Five years ago, I waxed rhapsodic about the unexpectedly original delights of an animated feature predicated upon a popular line of toys. The Lego Movie didn’t merely milk consumer interest in the parent product; it brazenly mocked its own brand and passive consumerism as an approach to living. Like free-versifiers who prove their mastery by voluntarily taking on the chains of a rigid poetic form such as the sonnet, even if only as an experiment, screenwriter/directors Phil Lord and Christopher Miller and their animation team, Animal Logic, cobbled together a secondary universe entirely out of colorful building bricks – and they made it sing, visually speaking. Also, it was very funny.
Alas, much of the charm of the original has been lost in The Lego Movie 2: The Second Part. Mike Mitchell has taken over the director’s chair, and although Lord and Miller provided the script, the self-referential meta-humor that helped make the first one so much fun has grown noticeably wan here. You’ll literally have to wait until the very end for the exception: a song over the closing credits, “Super Cool,” on the subject of how cool it is to make closing credits and how particularly cool these particular credits are.
Is that wrap-up worth the wait? Your mileage may vary. Watching Lego Movie 2 is not exactly an ordeal, and doing it with kids in tow will likely enhance the enjoyment of the viewing experience. But it drags at times, especially when the action shifts from the Lego worlds of Bricksburg, Apocalypseburg and the Systar System to the real world of young Finn (Jadon Sand), his little sister Bianca (Brooklynn Prince, of The Florida Project) and their mother (Maya Rudolph, who actually does get to step on a Lego, barefoot).
The premise here is that Finn’s elaborate alternate universe is being periodically invaded by Bianca, who simply wants someone to play with. Rebuffed by her big brother, she takes to filching some of his Lego characters, and occasionally invades Finn’s layouts with her Duplo and Lego Friends toys. These are perceived as destructive aliens by nerdy EveryLego hero Emmett (Chris Pratt), his Goth girlfriend Lucy/Wyldstyle (Elizabeth Banks) and the rest of the core crew: Batman (Will Arnett), Metalbeard the pirate (Nick Offerman), Princess Unikitty (Alison Brie) and spaceman Benny (Charlie Day).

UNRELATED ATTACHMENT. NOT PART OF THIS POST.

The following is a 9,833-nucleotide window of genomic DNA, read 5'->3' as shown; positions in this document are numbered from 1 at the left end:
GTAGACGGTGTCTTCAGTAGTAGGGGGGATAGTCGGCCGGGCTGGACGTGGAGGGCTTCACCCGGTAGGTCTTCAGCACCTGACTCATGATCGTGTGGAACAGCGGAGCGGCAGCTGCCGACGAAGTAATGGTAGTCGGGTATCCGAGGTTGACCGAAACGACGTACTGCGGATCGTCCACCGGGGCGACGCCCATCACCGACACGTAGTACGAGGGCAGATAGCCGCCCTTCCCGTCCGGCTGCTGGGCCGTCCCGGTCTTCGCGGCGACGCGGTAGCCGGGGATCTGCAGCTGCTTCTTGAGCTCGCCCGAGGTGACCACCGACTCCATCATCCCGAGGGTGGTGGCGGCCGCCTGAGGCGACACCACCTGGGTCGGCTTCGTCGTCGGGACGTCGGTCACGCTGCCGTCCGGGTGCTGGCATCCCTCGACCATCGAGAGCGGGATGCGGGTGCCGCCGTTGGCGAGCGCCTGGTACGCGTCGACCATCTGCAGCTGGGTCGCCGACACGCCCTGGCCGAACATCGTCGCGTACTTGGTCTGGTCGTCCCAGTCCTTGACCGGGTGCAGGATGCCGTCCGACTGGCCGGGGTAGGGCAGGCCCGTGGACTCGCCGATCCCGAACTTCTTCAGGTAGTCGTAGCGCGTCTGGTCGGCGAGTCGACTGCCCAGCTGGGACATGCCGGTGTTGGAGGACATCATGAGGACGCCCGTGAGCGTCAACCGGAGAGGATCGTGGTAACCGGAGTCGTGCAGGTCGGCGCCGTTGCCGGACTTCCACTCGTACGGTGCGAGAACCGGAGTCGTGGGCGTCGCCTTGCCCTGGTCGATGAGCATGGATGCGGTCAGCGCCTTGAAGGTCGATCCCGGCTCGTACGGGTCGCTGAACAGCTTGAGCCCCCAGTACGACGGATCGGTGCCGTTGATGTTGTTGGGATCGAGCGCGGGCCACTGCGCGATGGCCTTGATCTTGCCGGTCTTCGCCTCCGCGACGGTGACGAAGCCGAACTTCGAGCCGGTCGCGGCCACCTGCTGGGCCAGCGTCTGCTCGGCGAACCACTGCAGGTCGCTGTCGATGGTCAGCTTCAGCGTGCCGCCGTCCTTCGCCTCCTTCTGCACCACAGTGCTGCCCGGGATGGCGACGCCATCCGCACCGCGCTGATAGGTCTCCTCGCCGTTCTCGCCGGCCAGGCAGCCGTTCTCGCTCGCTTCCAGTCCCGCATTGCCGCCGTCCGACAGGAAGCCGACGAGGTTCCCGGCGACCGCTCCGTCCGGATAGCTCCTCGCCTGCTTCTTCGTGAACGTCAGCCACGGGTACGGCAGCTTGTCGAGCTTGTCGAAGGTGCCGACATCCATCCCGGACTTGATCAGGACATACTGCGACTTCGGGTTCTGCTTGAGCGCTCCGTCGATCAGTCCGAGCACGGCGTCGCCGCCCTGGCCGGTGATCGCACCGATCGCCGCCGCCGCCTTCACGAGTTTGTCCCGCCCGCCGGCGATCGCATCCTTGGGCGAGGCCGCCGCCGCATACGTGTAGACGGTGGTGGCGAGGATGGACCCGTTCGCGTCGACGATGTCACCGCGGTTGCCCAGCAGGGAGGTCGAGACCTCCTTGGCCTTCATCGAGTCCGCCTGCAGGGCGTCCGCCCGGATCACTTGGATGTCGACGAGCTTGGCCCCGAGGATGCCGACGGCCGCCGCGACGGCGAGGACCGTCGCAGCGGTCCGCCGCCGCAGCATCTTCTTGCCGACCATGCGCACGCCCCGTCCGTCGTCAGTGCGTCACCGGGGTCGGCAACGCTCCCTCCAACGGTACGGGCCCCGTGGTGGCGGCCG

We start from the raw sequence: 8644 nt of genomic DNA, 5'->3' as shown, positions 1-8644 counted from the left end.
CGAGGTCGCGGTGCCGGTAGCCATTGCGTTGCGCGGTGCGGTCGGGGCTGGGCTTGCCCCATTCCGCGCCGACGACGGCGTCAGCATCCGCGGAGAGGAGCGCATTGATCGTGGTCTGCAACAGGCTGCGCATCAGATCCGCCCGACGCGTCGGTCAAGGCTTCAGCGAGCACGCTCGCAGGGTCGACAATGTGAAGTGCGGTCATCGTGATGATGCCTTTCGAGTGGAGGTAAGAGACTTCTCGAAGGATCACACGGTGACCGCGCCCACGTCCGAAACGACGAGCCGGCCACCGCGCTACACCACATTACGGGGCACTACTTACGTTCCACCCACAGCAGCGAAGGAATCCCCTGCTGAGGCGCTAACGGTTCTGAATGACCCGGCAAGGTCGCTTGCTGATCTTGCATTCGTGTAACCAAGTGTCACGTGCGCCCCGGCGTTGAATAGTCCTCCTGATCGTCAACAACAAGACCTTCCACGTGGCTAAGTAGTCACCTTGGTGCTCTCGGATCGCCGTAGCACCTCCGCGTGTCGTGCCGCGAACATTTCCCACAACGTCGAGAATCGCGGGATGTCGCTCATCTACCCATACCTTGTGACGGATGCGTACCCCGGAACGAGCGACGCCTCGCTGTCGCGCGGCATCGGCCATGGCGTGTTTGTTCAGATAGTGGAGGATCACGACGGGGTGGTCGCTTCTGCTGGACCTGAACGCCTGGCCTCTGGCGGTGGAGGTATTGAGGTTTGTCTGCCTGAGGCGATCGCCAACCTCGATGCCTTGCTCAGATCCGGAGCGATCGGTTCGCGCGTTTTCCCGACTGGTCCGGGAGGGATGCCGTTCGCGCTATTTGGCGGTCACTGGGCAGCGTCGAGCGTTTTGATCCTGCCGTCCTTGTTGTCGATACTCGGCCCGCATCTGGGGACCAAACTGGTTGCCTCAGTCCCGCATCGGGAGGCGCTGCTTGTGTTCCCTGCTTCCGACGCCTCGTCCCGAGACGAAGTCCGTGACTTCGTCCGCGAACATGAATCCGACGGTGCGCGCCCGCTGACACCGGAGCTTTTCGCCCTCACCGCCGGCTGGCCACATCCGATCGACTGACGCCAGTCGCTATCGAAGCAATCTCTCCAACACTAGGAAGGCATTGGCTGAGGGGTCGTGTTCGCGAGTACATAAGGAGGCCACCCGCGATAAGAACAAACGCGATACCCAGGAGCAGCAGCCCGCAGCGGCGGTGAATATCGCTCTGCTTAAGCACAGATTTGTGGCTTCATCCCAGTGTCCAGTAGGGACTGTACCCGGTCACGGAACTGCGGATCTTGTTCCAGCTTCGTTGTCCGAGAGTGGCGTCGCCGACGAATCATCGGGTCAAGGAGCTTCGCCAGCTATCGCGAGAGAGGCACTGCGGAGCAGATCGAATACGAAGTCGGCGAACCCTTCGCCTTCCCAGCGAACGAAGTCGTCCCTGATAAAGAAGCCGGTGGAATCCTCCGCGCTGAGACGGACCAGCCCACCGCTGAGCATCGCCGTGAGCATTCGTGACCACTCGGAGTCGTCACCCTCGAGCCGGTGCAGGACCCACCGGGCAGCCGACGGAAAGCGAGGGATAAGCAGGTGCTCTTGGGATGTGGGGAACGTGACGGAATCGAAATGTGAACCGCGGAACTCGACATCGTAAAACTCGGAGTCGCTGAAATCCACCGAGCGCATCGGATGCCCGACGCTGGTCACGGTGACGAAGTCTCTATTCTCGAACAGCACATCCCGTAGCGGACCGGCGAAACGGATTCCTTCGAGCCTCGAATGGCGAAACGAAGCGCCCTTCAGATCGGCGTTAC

Narratively, this sibling rivalry gives rise to a convoluted intergalactic chase beyond the Stairgate (which is to say, out of the basement where Finn builds his layouts), during which Emmett tries to rescue kidnapped friends – notably Batman, who is being forced to marry the shapeshifting alien queen of the Systar System, Watevra Wa’Nabi. En route, Emmett encounters his more macho alter ego, the Han Soloesque space raider Rex Dangervest (also voiced by Pratt), who tries to toughen him up for the fray.
Where this fails to hang together is in the effort to combine the differently scaled universes of Legos, Duplos and Bianca’s crafts projects (glitter is copiously used here) into a coherent animation aesthetic. Much of the joy in the first Lego Movie derived from the extraordinary creativity that went into designing a world that seemed to live and breathe despite being made out of tiny bricks, everywhere you looked. In Lego Movie 2, we have mostly-Lego characters moving through environments that are made partially of Legos and largely of other things. The miraculous problem-embracing approach of the original is lost, replaced by a pasted-together cosmos. The kids in the audience probably won’t mind, but I did.
Lego Movie 2 still has some good jokes, largely in the form of cameo appearances from other pop-culture universes. Emmett can’t use ductwork to infiltrate a building without running into Bruce Willis climbing in the opposite direction, for example. There are recurring appearances from a sparkly vampire, and a one-off from none other than Ruth Bader Ginsburg, who is reportedly now set to get her own Lego figure. I might actually break down and buy that one. As for the movie itself: I would have been happy to bid farewell to this franchise after its first outing. Sometimes sequels serve only to dilute the pleasure of a good concept.